By Sean Zucker –
There’s nothing quite like spending summer poolside. Whether it be inground, above ground, indoor or outdoor, pools have long been a popular solution to the season’s brutal heat. However, this year many are seemingly taking a different approach to taking a dip, all in hopes of avoiding potentially harmful and harsh chemicals that come with traditional options.
The new swimming magnet is called a natural pool and its popularity is skyrocketing following a pandemically produced shortage of traditional backyard options. Following a surge in demand for pools during last summer’s lockdown, not only did waiting lists for in-ground pools grow, but a chlorine shortage also developed. The chlorine squeeze actually led homeowners to start looking for new at-home dipping options—namely natural pools, The Wall Street Journal reports.
“Prices are going through the roof on chlorine tabs—if you can even find them,” Christopher Paquette of Robin’s Nest, a natural-pool company in Buxton, Maine told the WSJ.
“Not to be confused with a pond, a natural pool is a greener alternative to a typical chlorinated swimming pool,” Forbes notes. Rather than using chlorine and other chemicals to keep the water clean, natural pools rely on plants to filter the water.
One major requirement, though, is an awful lot of space. Natural pools require two areas to support themselves. One for swimming and one for regeneration, both similarly sized. The regeneration section is shallow, filled with water, crushed gravel and aquatic plants with pumps and tubing circulating the water for the swimming area through the regeneration zone, where it is cleaned naturally.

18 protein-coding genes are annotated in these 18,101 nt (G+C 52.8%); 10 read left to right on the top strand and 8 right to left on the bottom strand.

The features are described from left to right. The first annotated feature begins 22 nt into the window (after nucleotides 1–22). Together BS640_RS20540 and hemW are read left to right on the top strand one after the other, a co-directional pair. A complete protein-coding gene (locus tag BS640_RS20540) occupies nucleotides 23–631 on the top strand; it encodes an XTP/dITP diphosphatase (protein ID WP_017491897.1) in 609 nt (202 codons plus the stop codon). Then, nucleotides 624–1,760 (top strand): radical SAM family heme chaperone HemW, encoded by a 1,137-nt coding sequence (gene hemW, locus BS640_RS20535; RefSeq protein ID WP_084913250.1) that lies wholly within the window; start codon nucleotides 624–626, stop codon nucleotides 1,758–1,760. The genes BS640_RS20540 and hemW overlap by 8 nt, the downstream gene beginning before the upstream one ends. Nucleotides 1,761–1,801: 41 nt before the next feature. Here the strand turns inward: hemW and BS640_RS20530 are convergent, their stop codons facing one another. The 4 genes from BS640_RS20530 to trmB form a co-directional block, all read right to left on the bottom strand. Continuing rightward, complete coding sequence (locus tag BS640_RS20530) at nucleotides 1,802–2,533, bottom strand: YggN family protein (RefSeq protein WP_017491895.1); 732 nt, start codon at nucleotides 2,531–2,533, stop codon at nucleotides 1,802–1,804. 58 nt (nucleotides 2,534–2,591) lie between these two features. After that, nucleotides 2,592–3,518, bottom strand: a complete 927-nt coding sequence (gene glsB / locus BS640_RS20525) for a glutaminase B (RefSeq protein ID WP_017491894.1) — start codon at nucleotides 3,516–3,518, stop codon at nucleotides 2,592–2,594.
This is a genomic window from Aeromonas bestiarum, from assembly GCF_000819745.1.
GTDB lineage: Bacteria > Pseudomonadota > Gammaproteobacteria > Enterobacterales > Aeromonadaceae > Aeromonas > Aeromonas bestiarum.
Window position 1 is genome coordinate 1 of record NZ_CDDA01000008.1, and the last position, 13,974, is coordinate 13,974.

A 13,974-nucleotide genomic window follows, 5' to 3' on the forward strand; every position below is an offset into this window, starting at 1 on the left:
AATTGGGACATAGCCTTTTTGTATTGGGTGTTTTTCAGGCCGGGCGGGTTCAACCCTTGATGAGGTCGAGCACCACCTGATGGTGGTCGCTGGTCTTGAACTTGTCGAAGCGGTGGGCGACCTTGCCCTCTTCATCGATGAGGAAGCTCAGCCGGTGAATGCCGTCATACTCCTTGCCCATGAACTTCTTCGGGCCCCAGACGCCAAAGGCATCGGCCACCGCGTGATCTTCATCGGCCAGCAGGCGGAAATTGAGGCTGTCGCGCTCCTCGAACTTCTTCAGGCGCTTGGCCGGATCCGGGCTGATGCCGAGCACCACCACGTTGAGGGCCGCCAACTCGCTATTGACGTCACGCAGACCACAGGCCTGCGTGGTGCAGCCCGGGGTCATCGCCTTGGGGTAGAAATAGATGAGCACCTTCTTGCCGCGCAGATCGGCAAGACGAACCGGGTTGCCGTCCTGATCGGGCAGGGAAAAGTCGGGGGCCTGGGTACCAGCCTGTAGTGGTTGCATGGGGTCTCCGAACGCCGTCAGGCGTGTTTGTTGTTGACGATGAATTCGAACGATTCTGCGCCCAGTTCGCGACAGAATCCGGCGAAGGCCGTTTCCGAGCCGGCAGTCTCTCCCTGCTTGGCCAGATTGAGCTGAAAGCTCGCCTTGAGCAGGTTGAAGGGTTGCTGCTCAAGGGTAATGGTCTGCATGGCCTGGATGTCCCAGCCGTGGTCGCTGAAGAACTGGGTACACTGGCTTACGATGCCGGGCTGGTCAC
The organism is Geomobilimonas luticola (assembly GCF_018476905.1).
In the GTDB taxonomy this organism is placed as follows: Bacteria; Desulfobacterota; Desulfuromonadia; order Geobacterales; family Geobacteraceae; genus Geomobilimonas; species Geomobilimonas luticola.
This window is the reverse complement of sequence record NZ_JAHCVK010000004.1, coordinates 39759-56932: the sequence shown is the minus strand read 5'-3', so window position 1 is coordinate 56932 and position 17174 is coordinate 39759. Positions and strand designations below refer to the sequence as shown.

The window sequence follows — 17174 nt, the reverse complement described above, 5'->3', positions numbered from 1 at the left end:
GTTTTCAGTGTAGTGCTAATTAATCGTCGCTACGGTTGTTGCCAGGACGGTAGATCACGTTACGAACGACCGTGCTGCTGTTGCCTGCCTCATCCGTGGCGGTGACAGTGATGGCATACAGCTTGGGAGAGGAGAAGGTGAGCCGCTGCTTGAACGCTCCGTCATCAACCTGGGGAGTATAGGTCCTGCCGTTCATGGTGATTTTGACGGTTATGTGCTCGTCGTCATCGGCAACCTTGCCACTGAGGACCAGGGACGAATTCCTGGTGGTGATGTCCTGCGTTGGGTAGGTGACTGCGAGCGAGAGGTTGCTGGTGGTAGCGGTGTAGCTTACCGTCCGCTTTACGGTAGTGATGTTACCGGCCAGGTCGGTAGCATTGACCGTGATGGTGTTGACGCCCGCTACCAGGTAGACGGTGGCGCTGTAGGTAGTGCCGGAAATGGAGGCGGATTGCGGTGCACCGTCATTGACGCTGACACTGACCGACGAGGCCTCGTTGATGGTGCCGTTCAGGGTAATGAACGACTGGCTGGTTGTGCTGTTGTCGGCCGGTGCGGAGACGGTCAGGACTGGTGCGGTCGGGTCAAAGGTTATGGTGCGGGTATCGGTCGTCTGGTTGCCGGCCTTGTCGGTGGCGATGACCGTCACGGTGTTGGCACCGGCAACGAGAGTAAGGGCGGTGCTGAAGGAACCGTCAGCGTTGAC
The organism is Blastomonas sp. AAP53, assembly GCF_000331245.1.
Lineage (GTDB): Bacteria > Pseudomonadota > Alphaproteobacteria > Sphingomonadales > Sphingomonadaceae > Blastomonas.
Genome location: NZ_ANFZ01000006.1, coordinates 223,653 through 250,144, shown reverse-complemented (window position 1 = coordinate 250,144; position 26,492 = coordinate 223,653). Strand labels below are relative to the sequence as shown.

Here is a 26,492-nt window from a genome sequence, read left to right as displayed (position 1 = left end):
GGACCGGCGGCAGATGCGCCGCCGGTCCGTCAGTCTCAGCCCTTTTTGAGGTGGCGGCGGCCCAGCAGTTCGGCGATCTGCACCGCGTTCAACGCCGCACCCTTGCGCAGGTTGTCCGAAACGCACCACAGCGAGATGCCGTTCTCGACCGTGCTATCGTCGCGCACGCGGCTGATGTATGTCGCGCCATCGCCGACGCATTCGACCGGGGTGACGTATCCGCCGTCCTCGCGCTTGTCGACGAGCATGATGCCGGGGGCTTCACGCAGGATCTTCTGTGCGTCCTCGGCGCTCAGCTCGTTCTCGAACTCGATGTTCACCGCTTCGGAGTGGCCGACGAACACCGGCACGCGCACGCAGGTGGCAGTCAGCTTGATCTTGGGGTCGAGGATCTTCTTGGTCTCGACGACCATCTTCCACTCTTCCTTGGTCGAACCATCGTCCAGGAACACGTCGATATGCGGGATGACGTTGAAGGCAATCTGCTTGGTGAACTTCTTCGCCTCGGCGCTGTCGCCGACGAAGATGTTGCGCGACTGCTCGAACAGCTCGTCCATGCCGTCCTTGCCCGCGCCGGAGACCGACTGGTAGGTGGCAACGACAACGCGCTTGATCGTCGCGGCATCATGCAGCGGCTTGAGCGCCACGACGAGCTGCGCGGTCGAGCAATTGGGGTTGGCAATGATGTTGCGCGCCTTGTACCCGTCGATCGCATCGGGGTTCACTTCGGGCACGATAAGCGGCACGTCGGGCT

Also known as bio pools, this eye-catching option is environmentally-friendly and far less expensive to maintain. While installation costs are roughly 10 percent higher than chlorine pools, upkeep is vastly less involved and pricey.
“The energy costs for a natural pool are one-half to one-third of a traditional pool, from $35 to $50 a month, and there are no chemical costs,” The Wall Street Journal reported. “Natural pools can be made of a rubber membrane or gunite, and pool sides may be lined with river rock or special sandbags. Ladders, heaters and diving boards can be added, but pool covers aren’t needed and the water doesn’t need to be drained annually.”
Regardless of demand or availability, is avoiding chlorine a good idea because it is potentially harmful? In short—yes, it can be, especially for those who are particularly sensitive or who might be taking a dive into an overly spiked pool.
The Centers for Disease Control and Prevention (CDC) warns that exposure to higher levels of chlorine may result in changes in breathing rate, severe coughing and damage to the lungs. Additionally, even contact with only low levels of chlorine can still result in nose, throat, and eye irritation.
The Untied States Environmental Protection Agency (EPA) adds that chlorine is a potent irritant to the eyes and upper respiratory tract, extremely irritating to the skin with the ability to cause severe burns, while animal tests in rats and mice have shown chlorine to have high acute toxicity via inhalation.
But what’s it like to actually swim in one of these chemical-less holes in the ground? “It’s like swimming in a crystal-clear pond with a wonderful greenish hue,” one buyer told The Wall Street Journal.
The water does tend to be on the greener side given the roots of aquatic plants, such as water lilies, and materials like gravel that create a naturally occurring ecosystem with biofilms within the regeneration zone.
Ultimately, for those wanting to sidestep a long line and fresh skin conditions, it might be worth going au naturel.